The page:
What are Beneficiaries and Devises in Estate Planning?
A bequest is an estate planning term referring to personal property distributed through a will. It does not include gifts of real property (such as a home or a farm or empty lot). Nevertheless, sometime people use the work “bequest” to refer to all gifts made by wills. The better word for that is “devise.” Beneficiaries are the designated individuals who receive your bequests or your devises.
Examples of beneficiaries
There are two main categories of beneficiaries: contingent and primary. A primary beneficiary is the person to whom you designate a devise. A contingent beneficiary is a person who will receive that property if the primary beneficiary has either passed away or cannot be found.
Examples of beneficiaries could include:
- Minor children, in which case you will likely need to set up trusts to hold the funds or assets until the children become adults
- Trustees of trustss, which can be named beneficiaries to hold assets for incremental disbursement or until a beneficiary reaches a certain age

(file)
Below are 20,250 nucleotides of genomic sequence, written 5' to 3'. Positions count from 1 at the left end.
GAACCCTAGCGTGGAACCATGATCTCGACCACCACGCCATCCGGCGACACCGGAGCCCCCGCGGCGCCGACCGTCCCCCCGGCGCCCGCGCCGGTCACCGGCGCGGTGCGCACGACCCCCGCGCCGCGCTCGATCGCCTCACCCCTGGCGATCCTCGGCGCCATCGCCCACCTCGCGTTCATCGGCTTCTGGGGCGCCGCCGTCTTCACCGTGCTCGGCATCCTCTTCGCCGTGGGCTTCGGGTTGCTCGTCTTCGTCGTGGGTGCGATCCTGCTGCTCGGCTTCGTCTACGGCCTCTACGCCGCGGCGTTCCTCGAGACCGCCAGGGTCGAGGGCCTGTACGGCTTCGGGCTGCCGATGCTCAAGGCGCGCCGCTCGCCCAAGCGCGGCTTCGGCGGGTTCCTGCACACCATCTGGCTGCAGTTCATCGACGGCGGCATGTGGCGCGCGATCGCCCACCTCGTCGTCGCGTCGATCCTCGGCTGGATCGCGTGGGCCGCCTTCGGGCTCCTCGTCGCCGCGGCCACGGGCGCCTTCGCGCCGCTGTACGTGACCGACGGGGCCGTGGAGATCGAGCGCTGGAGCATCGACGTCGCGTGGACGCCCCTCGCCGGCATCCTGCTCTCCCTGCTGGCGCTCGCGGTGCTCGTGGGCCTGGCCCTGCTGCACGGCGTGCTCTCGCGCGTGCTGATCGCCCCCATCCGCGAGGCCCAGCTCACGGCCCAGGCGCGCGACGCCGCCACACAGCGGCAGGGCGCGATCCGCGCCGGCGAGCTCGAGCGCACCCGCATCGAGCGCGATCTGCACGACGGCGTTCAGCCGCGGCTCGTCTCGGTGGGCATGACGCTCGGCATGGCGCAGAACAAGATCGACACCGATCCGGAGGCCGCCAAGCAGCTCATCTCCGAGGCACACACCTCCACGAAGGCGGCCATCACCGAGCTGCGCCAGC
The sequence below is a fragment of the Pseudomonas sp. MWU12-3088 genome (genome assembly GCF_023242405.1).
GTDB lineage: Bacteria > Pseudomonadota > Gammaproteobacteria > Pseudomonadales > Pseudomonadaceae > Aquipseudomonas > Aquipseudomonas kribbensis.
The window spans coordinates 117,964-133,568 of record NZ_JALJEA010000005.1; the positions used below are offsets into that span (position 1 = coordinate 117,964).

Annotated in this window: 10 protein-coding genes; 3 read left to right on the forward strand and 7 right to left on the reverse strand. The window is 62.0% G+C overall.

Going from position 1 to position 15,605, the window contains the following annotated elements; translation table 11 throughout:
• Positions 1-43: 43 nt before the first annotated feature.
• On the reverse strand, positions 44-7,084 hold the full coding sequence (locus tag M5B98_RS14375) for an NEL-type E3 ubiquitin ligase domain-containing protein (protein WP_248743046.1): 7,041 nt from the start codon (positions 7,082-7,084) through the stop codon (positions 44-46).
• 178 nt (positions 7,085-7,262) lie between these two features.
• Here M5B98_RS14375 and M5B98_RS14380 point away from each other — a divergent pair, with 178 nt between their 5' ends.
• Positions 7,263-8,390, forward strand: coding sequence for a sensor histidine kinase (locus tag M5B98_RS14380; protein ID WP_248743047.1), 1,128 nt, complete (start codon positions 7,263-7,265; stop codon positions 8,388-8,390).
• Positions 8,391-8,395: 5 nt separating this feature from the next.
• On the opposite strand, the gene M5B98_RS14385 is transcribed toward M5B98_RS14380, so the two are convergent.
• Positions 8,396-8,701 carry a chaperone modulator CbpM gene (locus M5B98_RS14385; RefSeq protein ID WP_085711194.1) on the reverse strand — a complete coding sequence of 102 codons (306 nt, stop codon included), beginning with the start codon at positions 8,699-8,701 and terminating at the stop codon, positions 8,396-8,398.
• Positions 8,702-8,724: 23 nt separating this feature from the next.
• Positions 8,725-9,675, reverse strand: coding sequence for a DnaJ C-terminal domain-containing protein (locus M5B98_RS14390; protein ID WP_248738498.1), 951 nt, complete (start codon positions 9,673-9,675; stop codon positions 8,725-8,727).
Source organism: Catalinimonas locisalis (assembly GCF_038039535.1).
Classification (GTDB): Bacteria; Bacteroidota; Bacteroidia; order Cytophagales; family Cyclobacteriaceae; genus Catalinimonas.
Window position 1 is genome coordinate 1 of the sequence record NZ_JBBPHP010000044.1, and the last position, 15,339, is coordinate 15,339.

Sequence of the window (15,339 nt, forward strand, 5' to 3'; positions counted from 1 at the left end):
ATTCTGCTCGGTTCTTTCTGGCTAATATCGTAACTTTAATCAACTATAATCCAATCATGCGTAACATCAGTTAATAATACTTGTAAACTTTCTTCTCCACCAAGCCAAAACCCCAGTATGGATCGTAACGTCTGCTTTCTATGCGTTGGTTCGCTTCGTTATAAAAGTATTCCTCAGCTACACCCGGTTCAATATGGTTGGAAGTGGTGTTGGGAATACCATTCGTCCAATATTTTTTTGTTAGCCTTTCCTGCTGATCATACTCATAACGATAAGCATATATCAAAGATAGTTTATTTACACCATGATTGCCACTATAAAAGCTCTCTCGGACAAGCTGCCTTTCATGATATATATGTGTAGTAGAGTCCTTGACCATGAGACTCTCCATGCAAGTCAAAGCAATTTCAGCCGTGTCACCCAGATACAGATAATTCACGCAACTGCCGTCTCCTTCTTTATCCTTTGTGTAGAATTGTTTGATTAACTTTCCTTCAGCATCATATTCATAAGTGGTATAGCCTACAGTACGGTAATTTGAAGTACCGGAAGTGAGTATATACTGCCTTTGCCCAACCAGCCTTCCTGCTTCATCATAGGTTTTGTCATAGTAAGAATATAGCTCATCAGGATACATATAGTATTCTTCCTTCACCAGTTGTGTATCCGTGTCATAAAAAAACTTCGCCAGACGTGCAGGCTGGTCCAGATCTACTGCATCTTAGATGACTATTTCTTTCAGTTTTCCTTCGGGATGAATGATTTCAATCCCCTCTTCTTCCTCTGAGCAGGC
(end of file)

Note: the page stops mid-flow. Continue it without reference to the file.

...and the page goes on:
- Businesses or charities, in which case you will need a contingent beneficiary in case the designated organization no longer exists when you pass away
- Other relatives or close friends
Examples of devises
The most common devises come in the following forms:
- General devises, usually in the form of cash or property
- Specific devises, in which you designate a certain piece of property or amount of cash
- Percentage devises, in which you leave a certain percentage of your estate
- Residual devises, which give portions of what remain of your estate after other devises have been made
- Charitable devises, which are gifts left for charitable purposes
- Demonstrative devises, or gifts made from a particular source
For further information on beneficiaries and bequests and how to make these decisions in your estate planning efforts, speak with a skilled Tampa will and trust attorney at BaumannKangas Estate Law.